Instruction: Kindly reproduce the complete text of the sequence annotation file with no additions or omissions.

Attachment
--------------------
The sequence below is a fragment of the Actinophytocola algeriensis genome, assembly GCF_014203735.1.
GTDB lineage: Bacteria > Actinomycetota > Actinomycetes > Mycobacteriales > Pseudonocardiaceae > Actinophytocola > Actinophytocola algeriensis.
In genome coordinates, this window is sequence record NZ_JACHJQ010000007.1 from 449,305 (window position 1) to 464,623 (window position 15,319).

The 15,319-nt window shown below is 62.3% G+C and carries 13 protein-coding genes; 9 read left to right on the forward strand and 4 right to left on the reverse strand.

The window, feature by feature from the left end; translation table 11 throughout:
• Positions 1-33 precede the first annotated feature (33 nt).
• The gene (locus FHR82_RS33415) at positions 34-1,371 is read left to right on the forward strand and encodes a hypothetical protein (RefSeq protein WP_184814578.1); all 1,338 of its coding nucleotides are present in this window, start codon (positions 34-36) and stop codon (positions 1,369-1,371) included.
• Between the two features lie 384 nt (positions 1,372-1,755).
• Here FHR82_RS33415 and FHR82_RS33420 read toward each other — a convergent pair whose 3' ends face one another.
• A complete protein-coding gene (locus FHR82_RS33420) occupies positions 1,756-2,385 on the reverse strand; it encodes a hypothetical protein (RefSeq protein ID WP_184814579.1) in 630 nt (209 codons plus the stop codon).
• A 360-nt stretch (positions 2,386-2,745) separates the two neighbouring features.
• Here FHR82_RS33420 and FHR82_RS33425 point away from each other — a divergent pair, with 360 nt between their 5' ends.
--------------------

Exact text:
The sequence below is a fragment of the Actinophytocola algeriensis genome, assembly GCF_014203735.1.
GTDB lineage: Bacteria > Actinomycetota > Actinomycetes > Mycobacteriales > Pseudonocardiaceae > Actinophytocola > Actinophytocola algeriensis.
In genome coordinates, this window is sequence record NZ_JACHJQ010000007.1 from 449,305 (window position 1) to 464,623 (window position 15,319).

The 15,319-nt window shown below is 62.3% G+C and carries 13 protein-coding genes; 9 read left to right on the forward strand and 4 right to left on the reverse strand.

The window, feature by feature from the left end; translation table 11 throughout:
• Positions 1-33 precede the first annotated feature (33 nt).
• The gene (locus FHR82_RS33415) at positions 34-1,371 is read left to right on the forward strand and encodes a hypothetical protein (RefSeq protein WP_184814578.1); all 1,338 of its coding nucleotides are present in this window, start codon (positions 34-36) and stop codon (positions 1,369-1,371) included.
• Between the two features lie 384 nt (positions 1,372-1,755).
• Here FHR82_RS33415 and FHR82_RS33420 read toward each other — a convergent pair whose 3' ends face one another.
• A complete protein-coding gene (locus FHR82_RS33420) occupies positions 1,756-2,385 on the reverse strand; it encodes a hypothetical protein (RefSeq protein ID WP_184814579.1) in 630 nt (209 codons plus the stop codon).
• A 360-nt stretch (positions 2,386-2,745) separates the two neighbouring features.
• Here FHR82_RS33420 and FHR82_RS33425 point away from each other — a divergent pair, with 360 nt between their 5' ends.